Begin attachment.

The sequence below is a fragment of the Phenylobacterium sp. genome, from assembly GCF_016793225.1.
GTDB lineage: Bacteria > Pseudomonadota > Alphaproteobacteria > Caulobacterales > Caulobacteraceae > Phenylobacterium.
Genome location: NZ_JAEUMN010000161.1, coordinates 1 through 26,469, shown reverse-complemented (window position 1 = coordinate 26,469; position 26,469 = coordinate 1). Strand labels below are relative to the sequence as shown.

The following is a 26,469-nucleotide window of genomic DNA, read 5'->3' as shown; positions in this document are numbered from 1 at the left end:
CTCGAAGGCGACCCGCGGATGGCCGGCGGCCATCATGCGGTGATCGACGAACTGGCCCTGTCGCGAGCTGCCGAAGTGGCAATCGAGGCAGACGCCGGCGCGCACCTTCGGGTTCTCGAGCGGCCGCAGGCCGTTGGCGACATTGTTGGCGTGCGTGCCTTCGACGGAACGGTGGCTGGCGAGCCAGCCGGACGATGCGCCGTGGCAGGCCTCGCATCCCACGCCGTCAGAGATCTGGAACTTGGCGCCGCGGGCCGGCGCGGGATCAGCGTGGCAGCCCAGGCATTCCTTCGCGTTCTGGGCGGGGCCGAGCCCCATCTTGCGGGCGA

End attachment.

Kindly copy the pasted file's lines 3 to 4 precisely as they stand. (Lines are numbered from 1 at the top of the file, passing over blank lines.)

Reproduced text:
Genome location: NZ_JAEUMN010000161.1, coordinates 1 through 26,469, shown reverse-complemented (window position 1 = coordinate 26,469; position 26,469 = coordinate 1). Strand labels below are relative to the sequence as shown.

The following is a 26,469-nucleotide window of genomic DNA, read 5'->3' as shown; positions in this document are numbered from 1 at the left end: